Click on "Cloned Partition Properties", and you can specify the resulting partition size, to even include the whole thing
[/end ignore]

Click the 'Clone' button
Wait until it is done
When it finishes, power off
Disconnect ALL drives except for the new SSD. This is not optional.
This is to allow the system to try to boot from ONLY the SSD


(swapping cables is irrelevant with NVMe drives, but DO disconnect the old drive for this next part)
Swap the SATA cables around so that the new drive is connected to the same SATA port as the old drive
Power up, and verify the BIOS boot order
If good, continue the power up

It should boot from the new drive, just like the old drive.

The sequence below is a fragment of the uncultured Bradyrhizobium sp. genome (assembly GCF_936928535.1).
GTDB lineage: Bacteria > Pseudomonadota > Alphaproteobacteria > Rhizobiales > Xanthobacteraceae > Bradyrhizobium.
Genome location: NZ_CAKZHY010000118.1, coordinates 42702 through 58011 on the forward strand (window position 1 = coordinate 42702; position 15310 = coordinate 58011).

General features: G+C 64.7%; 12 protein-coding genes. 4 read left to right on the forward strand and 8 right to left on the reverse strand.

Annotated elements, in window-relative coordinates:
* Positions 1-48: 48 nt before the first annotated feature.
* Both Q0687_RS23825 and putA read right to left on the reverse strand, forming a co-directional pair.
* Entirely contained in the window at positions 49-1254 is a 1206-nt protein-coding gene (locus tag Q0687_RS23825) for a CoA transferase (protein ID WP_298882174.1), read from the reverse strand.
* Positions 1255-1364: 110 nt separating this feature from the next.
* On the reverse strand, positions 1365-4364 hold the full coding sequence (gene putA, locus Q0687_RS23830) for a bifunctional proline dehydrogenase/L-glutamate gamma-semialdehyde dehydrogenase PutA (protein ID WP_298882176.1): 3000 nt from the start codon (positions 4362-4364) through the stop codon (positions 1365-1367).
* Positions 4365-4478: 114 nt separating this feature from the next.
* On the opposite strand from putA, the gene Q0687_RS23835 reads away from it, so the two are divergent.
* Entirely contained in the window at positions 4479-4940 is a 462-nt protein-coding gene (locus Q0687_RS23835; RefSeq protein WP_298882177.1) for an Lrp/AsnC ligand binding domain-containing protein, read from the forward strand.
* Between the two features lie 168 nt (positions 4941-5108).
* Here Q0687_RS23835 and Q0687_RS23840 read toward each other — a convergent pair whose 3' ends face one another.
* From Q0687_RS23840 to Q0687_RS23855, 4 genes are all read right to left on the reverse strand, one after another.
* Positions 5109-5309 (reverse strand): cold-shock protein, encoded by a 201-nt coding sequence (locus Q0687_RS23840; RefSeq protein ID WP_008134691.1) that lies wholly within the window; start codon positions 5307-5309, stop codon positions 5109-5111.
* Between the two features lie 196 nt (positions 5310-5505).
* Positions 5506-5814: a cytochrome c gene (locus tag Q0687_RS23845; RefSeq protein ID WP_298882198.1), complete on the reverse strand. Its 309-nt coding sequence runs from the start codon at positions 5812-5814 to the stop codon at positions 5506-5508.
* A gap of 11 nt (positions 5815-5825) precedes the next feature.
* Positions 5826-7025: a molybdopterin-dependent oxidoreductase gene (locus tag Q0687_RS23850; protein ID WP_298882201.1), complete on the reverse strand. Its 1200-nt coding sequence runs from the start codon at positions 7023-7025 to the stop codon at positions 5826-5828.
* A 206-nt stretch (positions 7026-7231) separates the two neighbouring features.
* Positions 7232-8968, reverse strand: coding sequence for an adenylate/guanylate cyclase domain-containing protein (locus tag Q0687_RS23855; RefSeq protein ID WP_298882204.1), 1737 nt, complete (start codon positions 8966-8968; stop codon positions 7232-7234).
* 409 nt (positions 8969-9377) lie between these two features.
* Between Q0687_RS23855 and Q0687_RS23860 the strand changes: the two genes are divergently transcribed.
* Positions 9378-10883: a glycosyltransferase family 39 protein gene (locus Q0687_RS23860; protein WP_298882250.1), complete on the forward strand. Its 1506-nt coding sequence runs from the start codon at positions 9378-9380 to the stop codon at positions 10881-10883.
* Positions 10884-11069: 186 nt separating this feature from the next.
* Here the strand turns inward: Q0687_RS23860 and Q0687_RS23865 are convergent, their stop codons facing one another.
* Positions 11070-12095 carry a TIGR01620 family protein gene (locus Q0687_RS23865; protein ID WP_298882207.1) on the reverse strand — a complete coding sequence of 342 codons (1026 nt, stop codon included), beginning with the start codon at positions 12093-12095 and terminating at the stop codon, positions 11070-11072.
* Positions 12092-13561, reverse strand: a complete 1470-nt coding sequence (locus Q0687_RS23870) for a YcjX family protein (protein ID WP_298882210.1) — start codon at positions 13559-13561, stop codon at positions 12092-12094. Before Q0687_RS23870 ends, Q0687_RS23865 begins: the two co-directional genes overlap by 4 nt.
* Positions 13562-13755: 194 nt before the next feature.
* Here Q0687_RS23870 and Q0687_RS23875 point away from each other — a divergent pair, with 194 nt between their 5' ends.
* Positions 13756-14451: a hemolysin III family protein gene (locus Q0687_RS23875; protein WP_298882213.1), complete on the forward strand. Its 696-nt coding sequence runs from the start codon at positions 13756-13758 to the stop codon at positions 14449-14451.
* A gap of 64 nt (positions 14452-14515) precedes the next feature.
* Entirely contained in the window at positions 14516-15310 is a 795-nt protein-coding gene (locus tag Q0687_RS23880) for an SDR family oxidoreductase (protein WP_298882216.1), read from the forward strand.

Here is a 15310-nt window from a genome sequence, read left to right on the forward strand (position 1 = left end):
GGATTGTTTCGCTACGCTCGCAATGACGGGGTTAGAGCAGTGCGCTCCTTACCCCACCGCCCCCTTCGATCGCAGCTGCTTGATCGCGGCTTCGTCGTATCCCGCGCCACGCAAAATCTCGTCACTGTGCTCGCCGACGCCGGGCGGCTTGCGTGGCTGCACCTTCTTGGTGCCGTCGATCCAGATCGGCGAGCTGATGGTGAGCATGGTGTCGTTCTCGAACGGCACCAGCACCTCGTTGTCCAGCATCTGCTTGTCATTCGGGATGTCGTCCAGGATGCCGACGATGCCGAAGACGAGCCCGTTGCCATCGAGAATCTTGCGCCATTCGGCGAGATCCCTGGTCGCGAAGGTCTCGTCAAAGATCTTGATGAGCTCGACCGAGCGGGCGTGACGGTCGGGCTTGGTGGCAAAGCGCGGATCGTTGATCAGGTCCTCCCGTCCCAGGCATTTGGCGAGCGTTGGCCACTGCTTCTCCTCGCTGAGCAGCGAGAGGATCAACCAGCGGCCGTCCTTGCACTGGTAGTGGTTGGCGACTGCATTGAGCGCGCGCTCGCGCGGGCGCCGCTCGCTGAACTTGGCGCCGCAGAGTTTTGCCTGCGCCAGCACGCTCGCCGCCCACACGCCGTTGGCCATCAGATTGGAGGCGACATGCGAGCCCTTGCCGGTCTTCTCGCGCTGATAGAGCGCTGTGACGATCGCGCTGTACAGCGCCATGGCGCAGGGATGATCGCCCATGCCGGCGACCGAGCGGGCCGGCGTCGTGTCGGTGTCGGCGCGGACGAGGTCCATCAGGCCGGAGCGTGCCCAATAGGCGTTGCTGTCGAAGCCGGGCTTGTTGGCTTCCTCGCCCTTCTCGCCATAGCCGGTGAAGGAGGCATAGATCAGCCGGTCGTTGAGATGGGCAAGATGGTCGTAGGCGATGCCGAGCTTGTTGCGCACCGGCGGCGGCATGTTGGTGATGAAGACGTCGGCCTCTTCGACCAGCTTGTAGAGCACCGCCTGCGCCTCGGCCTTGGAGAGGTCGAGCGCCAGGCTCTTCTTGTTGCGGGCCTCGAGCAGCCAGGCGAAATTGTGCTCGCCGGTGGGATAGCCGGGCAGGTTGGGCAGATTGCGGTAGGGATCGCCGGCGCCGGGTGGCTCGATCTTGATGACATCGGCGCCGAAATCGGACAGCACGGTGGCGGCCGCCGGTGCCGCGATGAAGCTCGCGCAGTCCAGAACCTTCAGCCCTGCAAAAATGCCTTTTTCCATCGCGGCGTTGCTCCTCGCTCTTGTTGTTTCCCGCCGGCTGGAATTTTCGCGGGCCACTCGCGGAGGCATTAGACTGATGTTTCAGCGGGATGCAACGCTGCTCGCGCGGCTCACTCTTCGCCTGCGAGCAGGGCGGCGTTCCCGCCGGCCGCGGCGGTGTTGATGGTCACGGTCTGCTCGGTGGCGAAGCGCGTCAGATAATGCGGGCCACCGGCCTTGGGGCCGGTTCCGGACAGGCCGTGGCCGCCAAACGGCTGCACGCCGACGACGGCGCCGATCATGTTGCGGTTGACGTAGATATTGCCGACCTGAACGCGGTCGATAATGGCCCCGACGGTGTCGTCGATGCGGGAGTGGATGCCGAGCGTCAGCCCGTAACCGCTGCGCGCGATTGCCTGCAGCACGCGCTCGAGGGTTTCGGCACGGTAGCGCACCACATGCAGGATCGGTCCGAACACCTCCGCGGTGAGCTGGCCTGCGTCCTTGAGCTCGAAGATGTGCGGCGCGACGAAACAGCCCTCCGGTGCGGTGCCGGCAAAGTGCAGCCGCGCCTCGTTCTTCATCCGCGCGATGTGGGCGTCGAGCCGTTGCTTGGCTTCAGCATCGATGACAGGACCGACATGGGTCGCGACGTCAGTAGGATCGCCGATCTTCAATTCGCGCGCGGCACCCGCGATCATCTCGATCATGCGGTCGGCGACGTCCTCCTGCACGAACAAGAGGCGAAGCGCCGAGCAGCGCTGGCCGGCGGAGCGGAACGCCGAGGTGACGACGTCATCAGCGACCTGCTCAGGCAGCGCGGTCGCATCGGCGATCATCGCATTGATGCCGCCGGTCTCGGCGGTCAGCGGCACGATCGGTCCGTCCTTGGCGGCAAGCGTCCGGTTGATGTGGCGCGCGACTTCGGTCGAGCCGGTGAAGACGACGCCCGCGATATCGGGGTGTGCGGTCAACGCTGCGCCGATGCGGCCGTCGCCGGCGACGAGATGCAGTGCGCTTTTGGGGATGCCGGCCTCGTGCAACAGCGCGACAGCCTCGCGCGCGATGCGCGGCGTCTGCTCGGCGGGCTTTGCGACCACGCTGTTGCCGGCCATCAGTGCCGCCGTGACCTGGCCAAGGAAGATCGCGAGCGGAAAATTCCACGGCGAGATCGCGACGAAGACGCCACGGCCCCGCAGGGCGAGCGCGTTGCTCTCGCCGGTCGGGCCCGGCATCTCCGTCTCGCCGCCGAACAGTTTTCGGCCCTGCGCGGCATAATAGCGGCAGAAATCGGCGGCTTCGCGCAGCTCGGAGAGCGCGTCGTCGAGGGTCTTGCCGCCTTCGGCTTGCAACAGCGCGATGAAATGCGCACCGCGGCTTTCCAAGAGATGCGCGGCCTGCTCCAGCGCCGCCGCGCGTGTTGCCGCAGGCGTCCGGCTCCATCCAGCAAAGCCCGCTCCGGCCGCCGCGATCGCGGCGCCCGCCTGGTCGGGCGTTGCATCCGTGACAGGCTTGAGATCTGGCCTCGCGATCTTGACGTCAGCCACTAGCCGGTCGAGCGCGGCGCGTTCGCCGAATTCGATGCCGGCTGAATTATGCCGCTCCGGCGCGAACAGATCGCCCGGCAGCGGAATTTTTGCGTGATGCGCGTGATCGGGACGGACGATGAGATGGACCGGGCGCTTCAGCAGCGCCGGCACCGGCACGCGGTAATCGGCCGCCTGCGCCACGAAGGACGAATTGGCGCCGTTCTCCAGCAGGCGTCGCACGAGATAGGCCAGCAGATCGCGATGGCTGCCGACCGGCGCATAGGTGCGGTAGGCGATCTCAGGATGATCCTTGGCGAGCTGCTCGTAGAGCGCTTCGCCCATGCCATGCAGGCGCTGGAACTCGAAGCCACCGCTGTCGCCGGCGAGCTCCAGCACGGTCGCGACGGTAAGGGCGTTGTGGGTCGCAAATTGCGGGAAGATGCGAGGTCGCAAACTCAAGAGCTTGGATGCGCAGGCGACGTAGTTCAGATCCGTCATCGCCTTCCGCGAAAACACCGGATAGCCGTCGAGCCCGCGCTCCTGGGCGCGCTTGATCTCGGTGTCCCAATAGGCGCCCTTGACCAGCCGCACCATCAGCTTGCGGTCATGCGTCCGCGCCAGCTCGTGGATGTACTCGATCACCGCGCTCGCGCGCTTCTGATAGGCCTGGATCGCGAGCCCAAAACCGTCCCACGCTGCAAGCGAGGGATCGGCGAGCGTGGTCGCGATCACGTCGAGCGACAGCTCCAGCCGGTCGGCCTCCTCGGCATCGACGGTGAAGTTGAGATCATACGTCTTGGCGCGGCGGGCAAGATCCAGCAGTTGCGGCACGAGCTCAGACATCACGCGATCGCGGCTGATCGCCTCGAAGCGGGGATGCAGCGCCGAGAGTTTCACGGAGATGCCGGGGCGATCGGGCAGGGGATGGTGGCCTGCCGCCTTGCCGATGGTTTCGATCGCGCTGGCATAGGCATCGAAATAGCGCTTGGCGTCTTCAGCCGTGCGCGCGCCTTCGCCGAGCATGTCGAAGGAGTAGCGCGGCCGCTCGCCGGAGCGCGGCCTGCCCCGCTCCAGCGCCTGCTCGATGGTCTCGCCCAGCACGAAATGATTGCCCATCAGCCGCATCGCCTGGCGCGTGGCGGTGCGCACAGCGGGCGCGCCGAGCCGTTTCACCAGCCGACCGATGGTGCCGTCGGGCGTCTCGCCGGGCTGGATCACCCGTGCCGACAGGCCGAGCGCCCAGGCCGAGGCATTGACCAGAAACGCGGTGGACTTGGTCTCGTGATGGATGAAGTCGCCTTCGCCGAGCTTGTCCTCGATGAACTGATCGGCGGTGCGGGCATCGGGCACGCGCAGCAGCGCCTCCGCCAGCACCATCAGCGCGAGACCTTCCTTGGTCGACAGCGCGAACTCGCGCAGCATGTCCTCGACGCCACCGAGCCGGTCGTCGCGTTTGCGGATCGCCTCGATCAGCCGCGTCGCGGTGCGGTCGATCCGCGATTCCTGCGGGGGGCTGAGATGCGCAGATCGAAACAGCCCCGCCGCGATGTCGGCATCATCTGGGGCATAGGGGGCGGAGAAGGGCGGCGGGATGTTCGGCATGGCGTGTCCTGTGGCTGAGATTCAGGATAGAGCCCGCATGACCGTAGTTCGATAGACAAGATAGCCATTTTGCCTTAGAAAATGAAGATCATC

Maybe reboot a time or two, just to make sure.

If it works, and it should, all is good.

Later, reconnect the old drive and wipe all partitions on it.
This will probably require the commandline diskpart function, and the clean command.

Ask questions if anything is unclear.
-----------------------------
 
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Mysteryman2

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OK.

You can clone directly from the Kingston to the new Samsung.

Pay attention to the middle part of this, where it talks about the partition on the target drive (the 870)

Thusly:
-----------------------------
Specific steps for a successful clone operation:
-----------------------------
Verify the actual used space on the current drive is significantly below the size of the new SSD
Both drives must be the same partitioning scheme, either MBR or GPT